Today: Sharing your good fortune will bring profound success – I Ching

Gradual development leads to a place of security where success is assured.  Sharing that success will stimulate the primal forces of the universe to join in your endeavors resulting in limitless creative manifestation.

Read the text from Richard Wilhelm's translation of the I Ching

The development of events that leads to a girl’s following a man to his home proceeds slowly. The various formalities must be disposed of before the marriage takes place. This principle of gradual development can be applied to other situations as well; it is always applicable where it is a matter of correct relationships of co-operation, as for instance in the appointment of an official. The development must be allowed to take its proper course. Hasty action would not be wise. This is also true, finally, of any effort to exert influence on others, for here too the essential factor is a correct way of development through cultivation of one’s own personality. No influence such as that exerted by agitators has a lasting effect.
Within the personality too, development must follow the same course if lasting results are to be achieved. Gentleness that is adaptable, but at the same time penetrating, is the outer form that should proceed from inner calm.
The very gradualness of the development makes it necessary to have perseverance, for perseverance alone prevents slow progress from dwindling to nothing.
The cliff is a safe place on shore. The development has gone a step further. The initial insecurity has been overcome, and a safe position in life has been found, giving one enough to live on. This first success, opening up a path to activity, brings a certain joyousness of mood, and one goes to meet the future reassured.
It is said of the wild goose that it calls to its comrades whenever it finds food; this is the symbol of peace and concord in good fortune. A man does not want to keep his good luck for himself only, but is ready to share it with others.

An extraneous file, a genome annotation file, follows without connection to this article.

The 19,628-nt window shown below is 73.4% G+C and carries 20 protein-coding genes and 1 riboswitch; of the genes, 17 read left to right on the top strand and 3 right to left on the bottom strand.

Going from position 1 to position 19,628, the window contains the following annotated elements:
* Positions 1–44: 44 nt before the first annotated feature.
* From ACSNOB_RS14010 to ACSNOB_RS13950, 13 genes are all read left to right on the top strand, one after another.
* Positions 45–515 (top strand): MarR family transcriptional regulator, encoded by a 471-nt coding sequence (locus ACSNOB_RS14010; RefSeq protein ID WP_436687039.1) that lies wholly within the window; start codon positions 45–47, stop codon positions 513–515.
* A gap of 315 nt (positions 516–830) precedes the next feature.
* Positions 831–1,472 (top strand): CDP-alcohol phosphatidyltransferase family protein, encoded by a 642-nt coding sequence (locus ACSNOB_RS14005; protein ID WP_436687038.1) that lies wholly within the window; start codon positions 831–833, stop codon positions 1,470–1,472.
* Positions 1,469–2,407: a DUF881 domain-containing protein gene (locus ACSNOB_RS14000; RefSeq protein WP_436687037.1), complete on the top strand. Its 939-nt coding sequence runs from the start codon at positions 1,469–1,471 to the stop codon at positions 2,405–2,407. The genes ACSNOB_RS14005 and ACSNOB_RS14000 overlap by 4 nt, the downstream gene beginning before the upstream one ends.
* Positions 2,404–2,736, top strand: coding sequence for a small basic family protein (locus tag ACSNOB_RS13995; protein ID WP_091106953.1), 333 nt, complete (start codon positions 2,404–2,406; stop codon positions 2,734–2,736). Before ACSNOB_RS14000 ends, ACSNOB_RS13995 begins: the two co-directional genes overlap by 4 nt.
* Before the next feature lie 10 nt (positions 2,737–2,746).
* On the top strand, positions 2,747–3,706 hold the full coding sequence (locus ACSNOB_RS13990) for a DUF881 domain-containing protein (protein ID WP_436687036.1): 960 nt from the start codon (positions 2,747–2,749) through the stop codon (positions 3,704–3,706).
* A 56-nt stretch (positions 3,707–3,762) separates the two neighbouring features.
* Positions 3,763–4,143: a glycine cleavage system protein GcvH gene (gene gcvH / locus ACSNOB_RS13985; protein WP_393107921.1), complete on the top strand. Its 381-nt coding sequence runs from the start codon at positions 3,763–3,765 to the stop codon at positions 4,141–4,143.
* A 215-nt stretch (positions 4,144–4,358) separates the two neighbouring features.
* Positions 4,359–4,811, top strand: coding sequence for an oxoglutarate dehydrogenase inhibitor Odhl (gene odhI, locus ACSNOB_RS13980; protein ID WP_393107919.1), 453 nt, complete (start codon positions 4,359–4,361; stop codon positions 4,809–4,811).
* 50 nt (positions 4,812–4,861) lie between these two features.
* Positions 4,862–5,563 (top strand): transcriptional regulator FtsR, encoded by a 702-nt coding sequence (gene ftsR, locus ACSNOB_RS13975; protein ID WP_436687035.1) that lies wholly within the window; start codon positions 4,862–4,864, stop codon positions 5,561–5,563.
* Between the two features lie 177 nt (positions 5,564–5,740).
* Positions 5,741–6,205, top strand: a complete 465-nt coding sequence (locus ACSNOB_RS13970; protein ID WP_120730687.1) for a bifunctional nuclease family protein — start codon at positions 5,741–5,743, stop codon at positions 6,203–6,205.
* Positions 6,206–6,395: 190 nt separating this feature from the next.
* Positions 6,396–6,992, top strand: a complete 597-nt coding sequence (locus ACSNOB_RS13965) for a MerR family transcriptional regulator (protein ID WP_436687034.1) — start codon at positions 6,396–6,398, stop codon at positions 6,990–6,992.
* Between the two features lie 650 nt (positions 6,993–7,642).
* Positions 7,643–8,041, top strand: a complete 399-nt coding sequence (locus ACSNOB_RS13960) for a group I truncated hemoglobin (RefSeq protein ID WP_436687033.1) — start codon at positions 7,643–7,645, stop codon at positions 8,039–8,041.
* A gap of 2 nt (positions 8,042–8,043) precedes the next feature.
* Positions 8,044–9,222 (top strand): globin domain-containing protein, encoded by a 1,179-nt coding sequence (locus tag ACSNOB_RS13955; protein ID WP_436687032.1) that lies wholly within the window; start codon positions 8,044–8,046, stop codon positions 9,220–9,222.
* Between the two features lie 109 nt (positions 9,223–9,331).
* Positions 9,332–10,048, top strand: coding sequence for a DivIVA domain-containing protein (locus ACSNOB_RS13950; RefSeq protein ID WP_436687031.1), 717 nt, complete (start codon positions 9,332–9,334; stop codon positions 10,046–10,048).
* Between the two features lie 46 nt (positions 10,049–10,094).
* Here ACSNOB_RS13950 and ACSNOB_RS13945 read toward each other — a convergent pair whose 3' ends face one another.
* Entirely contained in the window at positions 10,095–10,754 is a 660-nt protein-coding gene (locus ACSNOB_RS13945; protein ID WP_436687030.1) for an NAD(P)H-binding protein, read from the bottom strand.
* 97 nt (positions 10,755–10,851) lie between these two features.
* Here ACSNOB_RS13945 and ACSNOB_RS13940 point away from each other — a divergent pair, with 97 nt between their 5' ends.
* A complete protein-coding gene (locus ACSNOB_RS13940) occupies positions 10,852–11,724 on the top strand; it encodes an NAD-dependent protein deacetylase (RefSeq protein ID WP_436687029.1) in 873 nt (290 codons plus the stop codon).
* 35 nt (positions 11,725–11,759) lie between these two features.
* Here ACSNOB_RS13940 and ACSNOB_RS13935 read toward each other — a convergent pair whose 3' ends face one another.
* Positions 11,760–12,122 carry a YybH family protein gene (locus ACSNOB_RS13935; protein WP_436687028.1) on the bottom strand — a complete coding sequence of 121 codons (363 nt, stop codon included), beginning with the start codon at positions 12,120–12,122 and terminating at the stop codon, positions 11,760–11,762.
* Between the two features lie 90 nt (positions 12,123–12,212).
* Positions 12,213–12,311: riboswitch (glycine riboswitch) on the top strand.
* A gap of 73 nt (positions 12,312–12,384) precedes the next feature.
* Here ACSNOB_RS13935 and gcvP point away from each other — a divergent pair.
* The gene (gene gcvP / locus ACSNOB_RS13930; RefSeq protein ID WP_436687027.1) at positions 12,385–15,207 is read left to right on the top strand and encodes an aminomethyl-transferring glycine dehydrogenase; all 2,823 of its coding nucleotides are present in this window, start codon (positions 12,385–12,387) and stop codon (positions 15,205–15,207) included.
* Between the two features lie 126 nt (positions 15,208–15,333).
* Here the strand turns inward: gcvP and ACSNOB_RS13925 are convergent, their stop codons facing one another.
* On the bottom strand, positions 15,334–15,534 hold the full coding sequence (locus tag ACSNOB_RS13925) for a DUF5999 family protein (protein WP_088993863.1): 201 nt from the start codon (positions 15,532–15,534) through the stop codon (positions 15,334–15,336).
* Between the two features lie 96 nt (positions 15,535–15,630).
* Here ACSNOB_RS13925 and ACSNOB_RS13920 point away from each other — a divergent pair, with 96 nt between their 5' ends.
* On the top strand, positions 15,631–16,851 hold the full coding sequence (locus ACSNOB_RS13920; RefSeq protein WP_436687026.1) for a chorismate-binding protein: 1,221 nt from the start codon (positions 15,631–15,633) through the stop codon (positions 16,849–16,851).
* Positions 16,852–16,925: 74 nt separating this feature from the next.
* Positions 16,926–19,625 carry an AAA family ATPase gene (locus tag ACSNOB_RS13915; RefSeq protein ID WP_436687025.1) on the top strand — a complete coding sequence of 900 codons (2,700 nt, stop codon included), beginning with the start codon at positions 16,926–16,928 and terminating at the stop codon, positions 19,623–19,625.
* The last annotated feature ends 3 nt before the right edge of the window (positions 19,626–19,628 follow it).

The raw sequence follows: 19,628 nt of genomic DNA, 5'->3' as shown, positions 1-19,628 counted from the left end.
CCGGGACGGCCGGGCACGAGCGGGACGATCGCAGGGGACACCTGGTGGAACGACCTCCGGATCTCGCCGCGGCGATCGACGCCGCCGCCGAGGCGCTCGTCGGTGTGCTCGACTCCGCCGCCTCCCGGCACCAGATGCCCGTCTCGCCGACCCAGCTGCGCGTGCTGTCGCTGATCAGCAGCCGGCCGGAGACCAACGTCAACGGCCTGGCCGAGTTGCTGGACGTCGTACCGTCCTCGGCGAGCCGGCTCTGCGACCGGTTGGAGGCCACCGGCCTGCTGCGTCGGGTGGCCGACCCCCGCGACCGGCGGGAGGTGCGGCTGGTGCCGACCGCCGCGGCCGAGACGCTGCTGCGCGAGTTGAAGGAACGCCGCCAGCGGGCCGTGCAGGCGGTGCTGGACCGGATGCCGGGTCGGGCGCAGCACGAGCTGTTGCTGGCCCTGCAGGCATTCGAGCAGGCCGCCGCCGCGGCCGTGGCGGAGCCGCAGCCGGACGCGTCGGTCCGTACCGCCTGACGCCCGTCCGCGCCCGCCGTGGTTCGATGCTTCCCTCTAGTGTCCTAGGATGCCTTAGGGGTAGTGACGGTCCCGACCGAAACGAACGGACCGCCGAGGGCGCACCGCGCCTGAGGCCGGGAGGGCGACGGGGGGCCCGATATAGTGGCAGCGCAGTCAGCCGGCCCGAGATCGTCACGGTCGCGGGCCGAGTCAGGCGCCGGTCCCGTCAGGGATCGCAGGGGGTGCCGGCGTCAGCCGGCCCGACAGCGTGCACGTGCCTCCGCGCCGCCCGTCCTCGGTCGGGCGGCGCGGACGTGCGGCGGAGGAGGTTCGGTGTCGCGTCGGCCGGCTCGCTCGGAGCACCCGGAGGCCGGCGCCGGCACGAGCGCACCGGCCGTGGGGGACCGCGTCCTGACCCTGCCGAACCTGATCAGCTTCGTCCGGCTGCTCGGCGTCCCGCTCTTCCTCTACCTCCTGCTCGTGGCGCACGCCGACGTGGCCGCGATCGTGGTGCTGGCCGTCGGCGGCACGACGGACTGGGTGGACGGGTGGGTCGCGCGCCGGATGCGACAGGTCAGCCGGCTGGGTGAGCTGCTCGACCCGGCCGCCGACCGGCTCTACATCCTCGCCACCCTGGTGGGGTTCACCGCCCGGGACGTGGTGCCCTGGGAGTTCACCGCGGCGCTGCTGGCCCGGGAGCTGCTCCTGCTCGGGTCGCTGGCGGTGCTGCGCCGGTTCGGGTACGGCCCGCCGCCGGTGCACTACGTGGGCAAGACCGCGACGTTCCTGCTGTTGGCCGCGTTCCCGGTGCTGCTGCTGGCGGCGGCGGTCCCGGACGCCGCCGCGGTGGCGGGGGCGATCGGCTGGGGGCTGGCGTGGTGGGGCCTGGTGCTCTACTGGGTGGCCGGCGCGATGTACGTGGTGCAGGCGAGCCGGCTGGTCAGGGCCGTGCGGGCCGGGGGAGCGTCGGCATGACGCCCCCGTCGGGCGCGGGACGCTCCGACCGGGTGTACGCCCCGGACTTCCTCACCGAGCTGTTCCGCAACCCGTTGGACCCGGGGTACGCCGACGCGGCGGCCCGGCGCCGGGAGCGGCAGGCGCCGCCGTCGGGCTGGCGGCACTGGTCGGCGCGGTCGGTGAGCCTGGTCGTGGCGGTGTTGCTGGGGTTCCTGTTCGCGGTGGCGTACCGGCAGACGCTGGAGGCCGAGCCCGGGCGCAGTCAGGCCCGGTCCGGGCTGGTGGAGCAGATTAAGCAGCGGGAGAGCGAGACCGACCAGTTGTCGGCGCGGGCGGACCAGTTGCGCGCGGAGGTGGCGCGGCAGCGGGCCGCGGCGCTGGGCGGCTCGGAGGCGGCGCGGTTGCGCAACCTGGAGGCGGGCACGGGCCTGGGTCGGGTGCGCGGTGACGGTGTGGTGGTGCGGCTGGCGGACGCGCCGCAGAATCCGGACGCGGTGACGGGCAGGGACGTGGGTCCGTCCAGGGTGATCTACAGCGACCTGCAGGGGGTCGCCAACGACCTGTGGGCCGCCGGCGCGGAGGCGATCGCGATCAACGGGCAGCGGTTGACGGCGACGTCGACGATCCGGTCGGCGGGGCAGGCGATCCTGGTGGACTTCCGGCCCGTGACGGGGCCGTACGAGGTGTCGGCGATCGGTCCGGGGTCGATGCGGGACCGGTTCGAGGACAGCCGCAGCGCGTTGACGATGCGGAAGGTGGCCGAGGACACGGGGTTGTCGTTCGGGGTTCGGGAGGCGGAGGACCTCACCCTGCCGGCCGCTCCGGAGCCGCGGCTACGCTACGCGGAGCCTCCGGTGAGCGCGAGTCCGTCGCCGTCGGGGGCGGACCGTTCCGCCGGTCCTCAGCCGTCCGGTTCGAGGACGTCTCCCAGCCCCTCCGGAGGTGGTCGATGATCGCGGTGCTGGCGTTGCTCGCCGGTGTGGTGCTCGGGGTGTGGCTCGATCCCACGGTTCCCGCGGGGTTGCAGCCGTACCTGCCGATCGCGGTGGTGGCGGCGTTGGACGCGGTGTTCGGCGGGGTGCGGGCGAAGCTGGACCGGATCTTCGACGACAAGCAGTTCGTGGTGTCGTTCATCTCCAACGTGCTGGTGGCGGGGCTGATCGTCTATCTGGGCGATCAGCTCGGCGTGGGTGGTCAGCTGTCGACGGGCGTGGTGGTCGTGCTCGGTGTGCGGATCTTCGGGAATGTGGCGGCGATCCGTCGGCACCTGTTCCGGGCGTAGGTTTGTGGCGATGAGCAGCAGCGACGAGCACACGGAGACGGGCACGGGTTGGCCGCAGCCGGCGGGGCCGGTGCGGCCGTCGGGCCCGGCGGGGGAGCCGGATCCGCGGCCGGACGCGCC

When an individual draws this oracle, it means that success will come to him from the primal depths of the universe and that everything depends upon his seeking his happiness and that of others in one way only, that is, by perseverance in what is right.
Applied to the human world, these attributes show the great man the way to notable success: “Because he sees with great clarity causes and effects, he completes the six steps at the right time and mounts toward heaven on them at the right time, as though on six dragons.” The six steps are the six different positions given in the hexagram, which are represented later by the dragon symbol. Here it is shown that the way to success lies in apprehending and giving actuality to the way of the universe [Tao], which, as a law running through end and beginning, brings about all phenomena in time. Thus each step attained forthwith becomes a preparation for the next. Time is no longer a hindrance but the means of making actual what is potential.

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Today: I Ching

Today: “If you don’t have self-reliance, what do you have? ” Yogi Bhajan

“If you don’t have self-reliance, what do you have? You can cross the mountains, the oceans, the tragedies, the difficulties, the responsibilities, with only one thing, self-reliance. Fear not, my dear ones; the antidote for fear is self-reliance.” Yogi Bhajan

(via Ram Anand)

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Today: Hold together in fellowship – I Ching